About 40 stars, including Christopher Walken, appeared in commercials during the Super Bowl on Sunday. Mr. Walken was in an ad for Kia.
Advertisers dusted off their well-worn playbooks for Super Bowl 50, deploying a combination of humor, celebrities and plenty of animals in their annual appeal for the attention of the game’s more than 100 million viewers.
Several commercials offered more serious, socially conscious messages. But with 30 seconds of commercial time going for $5 million during CBS’s national broadcast on Sunday, many advertisers played it safe and went for big laughs — or at least smiles.
“Same old, same old,” said Andrew Essex, former vice chairman of the advertising agency Droga5. “Celebrity, silly and deadly serious seems to be the new formula.”
Despite changes in viewing habits and marketing budgets in the last several years, the Super Bowl remains the premier annual showcase for advertisers. Commercials that connect with viewers can reap huge dividends for the companies behind them, while ads that fall flat, beyond being a financial failure, can also harm a brand’s reputation with consumers. It is a reality that results in some companies taking risks, while others take a more cautious route.
It seemed at times during this year’s game as if there were enough animals to fill a small zoo. A Budweiser commercial, though devoid of cute puppies, did feature the famous Clydesdales. A spot for Heinz starred a stampede of wiener dogs sprinting toward a family in ketchup, mustard and barbecue sauce bottle costumes.
Anthropomorphic animals also made their usual appearance. A spot for Honda featured a flock of sheep singing the lyrics to Queen’s “Somebody to Love.” In an ad for Hyundai, two bears chase a man and a woman through a forest. The people escape by starting their car remotely using a smartwatch. “I just wanted to hug him,” one of the bears says after the people are gone. The other replies, “I was gonna eat him.” Hyundai ran a paid promotion for the ad that helped it draw 33 million total online views before kickoff, the most of any advertiser, according to the audience measurement company iSpot.tv.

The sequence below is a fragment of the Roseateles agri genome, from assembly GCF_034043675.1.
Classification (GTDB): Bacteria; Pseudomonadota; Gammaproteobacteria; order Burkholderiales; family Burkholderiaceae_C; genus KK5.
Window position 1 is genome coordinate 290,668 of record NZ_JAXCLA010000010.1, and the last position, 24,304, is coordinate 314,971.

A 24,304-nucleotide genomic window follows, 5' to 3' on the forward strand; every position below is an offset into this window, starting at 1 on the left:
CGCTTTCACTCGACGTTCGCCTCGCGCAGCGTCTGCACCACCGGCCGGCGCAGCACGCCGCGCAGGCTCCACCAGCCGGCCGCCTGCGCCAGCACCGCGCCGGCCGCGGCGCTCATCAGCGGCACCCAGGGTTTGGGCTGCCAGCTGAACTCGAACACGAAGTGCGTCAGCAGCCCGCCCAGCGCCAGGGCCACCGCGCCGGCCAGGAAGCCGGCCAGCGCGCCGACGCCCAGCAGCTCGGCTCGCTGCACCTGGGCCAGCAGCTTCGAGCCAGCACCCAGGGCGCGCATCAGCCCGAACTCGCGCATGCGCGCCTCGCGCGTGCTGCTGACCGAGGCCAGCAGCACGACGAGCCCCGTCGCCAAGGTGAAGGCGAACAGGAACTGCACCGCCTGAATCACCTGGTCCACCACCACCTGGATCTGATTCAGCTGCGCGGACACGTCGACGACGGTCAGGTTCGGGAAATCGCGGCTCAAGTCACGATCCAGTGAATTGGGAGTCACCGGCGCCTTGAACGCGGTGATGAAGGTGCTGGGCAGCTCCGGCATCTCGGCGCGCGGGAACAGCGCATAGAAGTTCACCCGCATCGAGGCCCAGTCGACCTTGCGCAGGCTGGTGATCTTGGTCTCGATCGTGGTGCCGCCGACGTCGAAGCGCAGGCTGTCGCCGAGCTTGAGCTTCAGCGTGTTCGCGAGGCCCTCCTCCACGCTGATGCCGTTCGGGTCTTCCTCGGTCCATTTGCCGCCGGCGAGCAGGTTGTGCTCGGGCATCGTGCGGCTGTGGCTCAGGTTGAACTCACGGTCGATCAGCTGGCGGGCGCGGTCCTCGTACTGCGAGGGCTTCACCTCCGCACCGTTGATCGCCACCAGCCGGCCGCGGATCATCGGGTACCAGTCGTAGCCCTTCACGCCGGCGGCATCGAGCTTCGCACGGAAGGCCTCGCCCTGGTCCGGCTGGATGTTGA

In perhaps the most visually jarring commercial, for Mountain Dew Kickstart, a creature the brand calls a “puppymonkeybaby” — diaper-clad baby bottom, monkey torso, dog head — shakes a rattle, gyrates and rhythmically chants before handing out beverages. Yes, the creature licks a face or two.
“The best Super Bowl pieces — what they have in common is that they’re all incredibly different,” said David Lubars, chief creative officer of BBDO Worldwide. “In fact, the best ones don’t travel on paved paths; they go into uncharted country.”
A Doritos commercial showing a father eating Doritos while his wife gets an ultrasound sparked lots of chatter on social media (let’s just say the fetus has a hankering for chips). The ad accounted for 3.5 percent of online activity and 100,000 social posts on game day and finished with about 12 million online views overall, according to iSpot.tv.
Those hoping for celebrity sightings were certainly not disappointed — some 40 stars appeared in commercials during the game. T-Mobile, for instance, got chuckles with its commercial featuring the hip-hop star Drake, who receives earnest instructions on how to improve his hit, “Hotline Bling.” “When you say ‘Call me on my cellphone,’ ” one person suggests, “just add: ‘Device eligible for upgrade after 24 months.’ ”
A spot for Kia starred the actor Christopher Walken, while one for Bud Light featured Seth Rogen, Amy Schumer, Michael Peña and Paul Rudd. Snickers ran an ad — a riff on the classic scene in “The Seven Year Itch” when a gust of air from a subway grate makes Marilyn Monroe’s dress flutter up — featuring Eugene Levy and Willem Dafoe. Skittles went with Aerosmith’s Steven Tyler. An ad for Avocados From Mexico, which drew kudos from industry experts before the game, featured Scott Baio, the actor perhaps best known for his role as Chachi Arcola in the TV show “Happy Days.”